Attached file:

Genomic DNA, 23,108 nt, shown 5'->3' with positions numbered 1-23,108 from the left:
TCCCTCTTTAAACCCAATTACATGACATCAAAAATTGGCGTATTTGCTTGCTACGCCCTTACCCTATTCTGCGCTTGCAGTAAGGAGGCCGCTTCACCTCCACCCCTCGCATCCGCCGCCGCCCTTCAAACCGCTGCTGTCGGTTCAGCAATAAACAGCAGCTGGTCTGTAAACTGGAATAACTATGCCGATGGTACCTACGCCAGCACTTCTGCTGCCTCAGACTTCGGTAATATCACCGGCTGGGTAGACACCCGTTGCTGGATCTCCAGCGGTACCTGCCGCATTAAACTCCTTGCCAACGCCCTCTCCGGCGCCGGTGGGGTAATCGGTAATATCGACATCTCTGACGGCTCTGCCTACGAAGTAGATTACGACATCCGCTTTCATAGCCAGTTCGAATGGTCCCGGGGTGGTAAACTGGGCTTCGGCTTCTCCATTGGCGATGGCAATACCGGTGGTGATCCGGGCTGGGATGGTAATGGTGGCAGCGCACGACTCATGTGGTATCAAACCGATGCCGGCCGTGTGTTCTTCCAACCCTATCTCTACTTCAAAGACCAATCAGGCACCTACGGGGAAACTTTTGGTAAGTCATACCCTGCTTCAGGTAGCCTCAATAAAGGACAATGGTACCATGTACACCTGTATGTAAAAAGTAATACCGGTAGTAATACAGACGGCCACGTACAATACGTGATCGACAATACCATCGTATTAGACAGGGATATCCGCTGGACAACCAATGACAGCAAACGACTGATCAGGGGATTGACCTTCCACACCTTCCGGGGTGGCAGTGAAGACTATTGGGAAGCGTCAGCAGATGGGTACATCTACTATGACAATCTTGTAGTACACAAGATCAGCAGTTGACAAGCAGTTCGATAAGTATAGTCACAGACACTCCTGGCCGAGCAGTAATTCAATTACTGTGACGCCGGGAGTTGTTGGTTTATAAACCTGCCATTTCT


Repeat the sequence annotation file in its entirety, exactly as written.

Genomic DNA, 23,108 nt, shown 5'->3' with positions numbered 1-23,108 from the left:
TCCCTCTTTAAACCCAATTACATGACATCAAAAATTGGCGTATTTGCTTGCTACGCCCTTACCCTATTCTGCGCTTGCAGTAAGGAGGCCGCTTCACCTCCACCCCTCGCATCCGCCGCCGCCCTTCAAACCGCTGCTGTCGGTTCAGCAATAAACAGCAGCTGGTCTGTAAACTGGAATAACTATGCCGATGGTACCTACGCCAGCACTTCTGCTGCCTCAGACTTCGGTAATATCACCGGCTGGGTAGACACCCGTTGCTGGATCTCCAGCGGTACCTGCCGCATTAAACTCCTTGCCAACGCCCTCTCCGGCGCCGGTGGGGTAATCGGTAATATCGACATCTCTGACGGCTCTGCCTACGAAGTAGATTACGACATCCGCTTTCATAGCCAGTTCGAATGGTCCCGGGGTGGTAAACTGGGCTTCGGCTTCTCCATTGGCGATGGCAATACCGGTGGTGATCCGGGCTGGGATGGTAATGGTGGCAGCGCACGACTCATGTGGTATCAAACCGATGCCGGCCGTGTGTTCTTCCAACCCTATCTCTACTTCAAAGACCAATCAGGCACCTACGGGGAAACTTTTGGTAAGTCATACCCTGCTTCAGGTAGCCTCAATAAAGGACAATGGTACCATGTACACCTGTATGTAAAAAGTAATACCGGTAGTAATACAGACGGCCACGTACAATACGTGATCGACAATACCATCGTATTAGACAGGGATATCCGCTGGACAACCAATGACAGCAAACGACTGATCAGGGGATTGACCTTCCACACCTTCCGGGGTGGCAGTGAAGACTATTGGGAAGCGTCAGCAGATGGGTACATCTACTATGACAATCTTGTAGTACACAAGATCAGCAGTTGACAAGCAGTTCGATAAGTATAGTCACAGACACTCCTGGCCGAGCAGTAATTCAATTACTGTGACGCCGGGAGTTGTTGGTTTATAAACCTGCCATTTCT